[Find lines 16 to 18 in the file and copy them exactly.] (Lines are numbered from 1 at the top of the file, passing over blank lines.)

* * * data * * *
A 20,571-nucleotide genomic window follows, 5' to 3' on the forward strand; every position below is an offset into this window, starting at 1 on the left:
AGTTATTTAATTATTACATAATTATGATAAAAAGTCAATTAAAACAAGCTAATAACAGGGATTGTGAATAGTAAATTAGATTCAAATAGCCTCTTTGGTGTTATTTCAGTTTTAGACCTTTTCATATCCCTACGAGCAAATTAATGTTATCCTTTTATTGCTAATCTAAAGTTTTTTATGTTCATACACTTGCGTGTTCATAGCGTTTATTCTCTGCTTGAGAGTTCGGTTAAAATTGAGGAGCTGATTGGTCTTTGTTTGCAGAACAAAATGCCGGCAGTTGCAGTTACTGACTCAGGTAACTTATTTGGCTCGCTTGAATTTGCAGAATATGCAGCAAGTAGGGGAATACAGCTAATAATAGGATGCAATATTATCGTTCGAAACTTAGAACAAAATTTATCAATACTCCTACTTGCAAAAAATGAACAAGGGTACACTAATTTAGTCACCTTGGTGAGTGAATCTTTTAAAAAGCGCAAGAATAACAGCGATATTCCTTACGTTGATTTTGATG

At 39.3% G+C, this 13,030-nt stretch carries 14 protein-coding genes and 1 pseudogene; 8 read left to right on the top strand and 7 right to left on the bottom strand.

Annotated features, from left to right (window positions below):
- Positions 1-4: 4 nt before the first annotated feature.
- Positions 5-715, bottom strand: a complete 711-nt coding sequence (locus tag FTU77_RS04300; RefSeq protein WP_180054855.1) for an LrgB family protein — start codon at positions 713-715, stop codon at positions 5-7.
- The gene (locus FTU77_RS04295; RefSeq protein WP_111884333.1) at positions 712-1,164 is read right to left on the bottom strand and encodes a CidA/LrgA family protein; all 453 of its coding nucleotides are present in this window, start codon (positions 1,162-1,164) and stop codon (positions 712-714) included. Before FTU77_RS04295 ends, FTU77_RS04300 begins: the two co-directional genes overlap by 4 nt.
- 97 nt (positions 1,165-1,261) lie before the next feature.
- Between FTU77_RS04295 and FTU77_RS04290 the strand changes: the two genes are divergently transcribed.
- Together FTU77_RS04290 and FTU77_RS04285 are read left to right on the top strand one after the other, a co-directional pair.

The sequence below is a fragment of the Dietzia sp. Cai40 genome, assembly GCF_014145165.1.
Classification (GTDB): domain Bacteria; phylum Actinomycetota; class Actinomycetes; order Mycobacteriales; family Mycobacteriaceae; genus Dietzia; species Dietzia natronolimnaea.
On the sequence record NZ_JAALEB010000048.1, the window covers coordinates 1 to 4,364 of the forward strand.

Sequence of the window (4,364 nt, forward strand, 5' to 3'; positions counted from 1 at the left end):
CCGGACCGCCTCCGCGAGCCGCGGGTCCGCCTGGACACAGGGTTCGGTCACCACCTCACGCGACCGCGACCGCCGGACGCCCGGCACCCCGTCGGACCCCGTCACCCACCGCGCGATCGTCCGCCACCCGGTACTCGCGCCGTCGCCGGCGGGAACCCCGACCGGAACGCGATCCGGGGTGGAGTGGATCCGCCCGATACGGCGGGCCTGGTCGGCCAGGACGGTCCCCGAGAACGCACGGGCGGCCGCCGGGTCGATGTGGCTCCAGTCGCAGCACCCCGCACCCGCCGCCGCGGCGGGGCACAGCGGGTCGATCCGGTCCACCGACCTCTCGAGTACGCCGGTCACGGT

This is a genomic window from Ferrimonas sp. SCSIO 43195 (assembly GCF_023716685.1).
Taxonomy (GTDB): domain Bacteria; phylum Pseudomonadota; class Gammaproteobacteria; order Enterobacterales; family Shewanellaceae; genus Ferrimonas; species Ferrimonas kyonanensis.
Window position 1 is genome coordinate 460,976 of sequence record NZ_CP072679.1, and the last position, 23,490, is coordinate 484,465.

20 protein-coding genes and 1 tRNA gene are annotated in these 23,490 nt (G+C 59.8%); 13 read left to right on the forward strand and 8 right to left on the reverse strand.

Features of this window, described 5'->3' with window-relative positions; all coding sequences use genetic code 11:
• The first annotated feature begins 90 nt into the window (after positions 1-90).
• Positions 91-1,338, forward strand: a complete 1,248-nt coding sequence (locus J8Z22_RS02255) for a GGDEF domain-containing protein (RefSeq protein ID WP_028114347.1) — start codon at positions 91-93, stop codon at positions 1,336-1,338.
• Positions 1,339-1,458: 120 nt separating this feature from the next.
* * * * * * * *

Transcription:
This is a genomic window from Ferrimonas sp. SCSIO 43195 (assembly GCF_023716685.1).
Taxonomy (GTDB): domain Bacteria; phylum Pseudomonadota; class Gammaproteobacteria; order Enterobacterales; family Shewanellaceae; genus Ferrimonas; species Ferrimonas kyonanensis.
Window position 1 is genome coordinate 460,976 of sequence record NZ_CP072679.1, and the last position, 23,490, is coordinate 484,465.